By Stuart Jackson | July 16, 2015, 5:03 p.m. (ET)
Claressa Shields (R) exchanges punches with Nadezda Torlopova (L) of Russia during the women's 75 kg. boxing final of the London 2012 Olympic Games at ExCeL on Aug. 9, 2012 in London.


U.S. boxers don’t slide into the ring until the second half of the 2015 Pan American Games in Toronto, but their patience waiting for July 18 will be rewarded.

If anything, the additional time will serve as an advantage for the Americans, who are eager to get started.

“I’m super excited,” said Cam F. Awesome, who will compete in the super heavyweight class for the U.S. “I didn’t realize how big of a deal the Pan Am Games were. It’s like the mini Olympics.”

Awesome will have eight other teammates representing the U.S. men’s boxing team: Steven Nelson, Melik Elliston, Brian Ceballo, Luis Feliciano, Anthony Campbell, Antonio Vargas, Francisco Martinez and Carlos Balderas. Including the two athletes representing the women’s team, Claressa Shields and Marlen Esparza, a total of 11 boxers will compete for Team USA.

Awesome has won four USA Boxing National Championships, four National Golden Gloves and the 2012 U.S. Olympic Team Trials championship.

“I have won and accomplished a lot, and some people will say I’m one of the winningest boxers in my weight class, and I don’t believe so,” he said. “I don’t consider myself a great boxer until I reach the Olympics. I plan for my achievements to get bigger and bigger.”

Shields will also look to add to a list of already impressive accomplishments. At age 16, Shields became the first U.S. women’s boxer to earn Olympic gold when she won the women’s middleweight division at women’s boxing’s Olympic debut in 2012. Shields is also the 2014 world champion.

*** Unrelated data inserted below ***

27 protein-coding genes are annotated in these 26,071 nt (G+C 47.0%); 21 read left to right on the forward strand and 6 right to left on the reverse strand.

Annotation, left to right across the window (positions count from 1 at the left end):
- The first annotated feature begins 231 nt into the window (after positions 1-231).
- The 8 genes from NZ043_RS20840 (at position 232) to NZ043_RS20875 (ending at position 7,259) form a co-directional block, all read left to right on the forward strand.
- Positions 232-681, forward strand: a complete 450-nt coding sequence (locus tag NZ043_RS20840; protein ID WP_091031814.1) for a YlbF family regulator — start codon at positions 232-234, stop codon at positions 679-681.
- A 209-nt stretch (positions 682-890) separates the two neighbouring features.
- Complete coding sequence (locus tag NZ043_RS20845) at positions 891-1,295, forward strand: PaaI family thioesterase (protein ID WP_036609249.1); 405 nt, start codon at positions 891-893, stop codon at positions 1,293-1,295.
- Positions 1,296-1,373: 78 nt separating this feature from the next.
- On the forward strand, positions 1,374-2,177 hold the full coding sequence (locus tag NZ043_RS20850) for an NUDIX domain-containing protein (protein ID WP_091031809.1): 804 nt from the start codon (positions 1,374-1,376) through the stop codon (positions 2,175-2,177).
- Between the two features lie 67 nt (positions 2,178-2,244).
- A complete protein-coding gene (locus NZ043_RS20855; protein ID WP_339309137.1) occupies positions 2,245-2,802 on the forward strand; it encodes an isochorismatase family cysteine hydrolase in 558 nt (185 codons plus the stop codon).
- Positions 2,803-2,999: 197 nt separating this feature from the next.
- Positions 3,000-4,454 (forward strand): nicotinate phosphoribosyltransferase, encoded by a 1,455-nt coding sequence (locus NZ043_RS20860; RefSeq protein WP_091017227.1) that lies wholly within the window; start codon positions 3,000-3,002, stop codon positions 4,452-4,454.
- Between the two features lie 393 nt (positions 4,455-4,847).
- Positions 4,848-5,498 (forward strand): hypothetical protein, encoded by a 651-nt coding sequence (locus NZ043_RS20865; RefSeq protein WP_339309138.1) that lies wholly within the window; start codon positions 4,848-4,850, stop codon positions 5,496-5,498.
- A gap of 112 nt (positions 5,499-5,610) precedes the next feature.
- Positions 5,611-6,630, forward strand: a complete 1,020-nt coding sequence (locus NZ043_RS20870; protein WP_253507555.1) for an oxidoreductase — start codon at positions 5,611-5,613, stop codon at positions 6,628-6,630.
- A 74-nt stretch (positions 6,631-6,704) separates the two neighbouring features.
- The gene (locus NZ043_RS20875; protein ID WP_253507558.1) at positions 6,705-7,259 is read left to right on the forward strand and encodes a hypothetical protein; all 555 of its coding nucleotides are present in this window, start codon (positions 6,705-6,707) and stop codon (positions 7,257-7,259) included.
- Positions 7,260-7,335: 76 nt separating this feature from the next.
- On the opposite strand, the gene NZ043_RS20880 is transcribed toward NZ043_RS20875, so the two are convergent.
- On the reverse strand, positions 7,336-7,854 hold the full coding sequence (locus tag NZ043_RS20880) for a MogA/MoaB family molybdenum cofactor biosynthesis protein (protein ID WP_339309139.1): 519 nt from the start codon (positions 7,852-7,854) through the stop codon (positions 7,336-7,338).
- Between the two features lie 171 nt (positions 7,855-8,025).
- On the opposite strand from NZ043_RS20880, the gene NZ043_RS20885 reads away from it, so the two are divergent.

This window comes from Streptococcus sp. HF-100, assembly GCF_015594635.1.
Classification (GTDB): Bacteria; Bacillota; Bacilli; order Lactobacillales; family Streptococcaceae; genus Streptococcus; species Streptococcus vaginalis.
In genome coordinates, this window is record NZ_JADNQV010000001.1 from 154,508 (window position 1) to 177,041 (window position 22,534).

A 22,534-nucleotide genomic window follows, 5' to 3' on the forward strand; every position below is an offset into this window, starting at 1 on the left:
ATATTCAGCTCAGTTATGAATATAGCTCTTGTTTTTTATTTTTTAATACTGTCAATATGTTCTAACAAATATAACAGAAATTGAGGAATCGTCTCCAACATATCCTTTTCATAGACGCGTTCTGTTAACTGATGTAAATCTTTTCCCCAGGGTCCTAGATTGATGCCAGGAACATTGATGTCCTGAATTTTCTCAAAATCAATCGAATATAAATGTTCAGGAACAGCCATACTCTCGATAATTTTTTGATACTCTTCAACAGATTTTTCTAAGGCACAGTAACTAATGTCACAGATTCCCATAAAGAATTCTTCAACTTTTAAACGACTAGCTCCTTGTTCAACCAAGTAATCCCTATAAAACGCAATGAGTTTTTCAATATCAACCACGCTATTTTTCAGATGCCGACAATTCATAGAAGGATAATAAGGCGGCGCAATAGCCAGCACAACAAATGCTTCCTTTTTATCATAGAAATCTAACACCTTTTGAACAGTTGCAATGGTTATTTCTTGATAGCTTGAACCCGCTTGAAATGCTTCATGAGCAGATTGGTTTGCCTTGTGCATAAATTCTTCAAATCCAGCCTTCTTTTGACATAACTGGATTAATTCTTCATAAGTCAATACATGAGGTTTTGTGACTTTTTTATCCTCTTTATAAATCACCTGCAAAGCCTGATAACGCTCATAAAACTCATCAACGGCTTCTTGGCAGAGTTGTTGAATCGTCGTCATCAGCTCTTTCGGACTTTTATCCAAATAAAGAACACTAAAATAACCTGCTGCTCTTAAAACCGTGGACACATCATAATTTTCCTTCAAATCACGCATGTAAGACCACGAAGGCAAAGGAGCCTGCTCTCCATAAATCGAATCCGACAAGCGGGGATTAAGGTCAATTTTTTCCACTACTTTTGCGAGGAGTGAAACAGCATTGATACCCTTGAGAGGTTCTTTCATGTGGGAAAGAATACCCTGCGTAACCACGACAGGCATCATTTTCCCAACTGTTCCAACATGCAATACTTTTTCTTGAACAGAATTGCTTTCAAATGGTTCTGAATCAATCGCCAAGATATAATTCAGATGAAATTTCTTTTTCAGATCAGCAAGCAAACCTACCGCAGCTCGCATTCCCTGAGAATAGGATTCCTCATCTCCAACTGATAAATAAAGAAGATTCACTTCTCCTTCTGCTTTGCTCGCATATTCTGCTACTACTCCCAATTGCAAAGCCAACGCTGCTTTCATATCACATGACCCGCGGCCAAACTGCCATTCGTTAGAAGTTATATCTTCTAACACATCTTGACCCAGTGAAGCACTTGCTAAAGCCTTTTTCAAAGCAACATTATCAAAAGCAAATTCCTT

Some of the boxers qualified for the Pan Ams through the 2015 WSB and World Championships Team Trial in Chattanooga, Tennessee last year, where they faced competition from the Americas – the same competition that they will encounter in the ring at the Pan American Games.

“Our guys got valuable experience (in Chattanooga),” head coach Ed Weichers said.

Though there are no Olympic qualification implications for both boxing teams through the Pan American Games, it still will provide them with the same valuable experience as Chattanooga.

Weichers, the former head boxing coach at the U.S. Air Force Academy, will lead both teams as they gain that experience.

Echoing Awesome’s sentiments, Weichers believes this will be a good experience for both young teams.

“The Pan American Games are the next thing to the Olympics,” Weichers said. “You’re boxing several days in a row. Guys are going to be put to the test…This will be a good measuring stick.”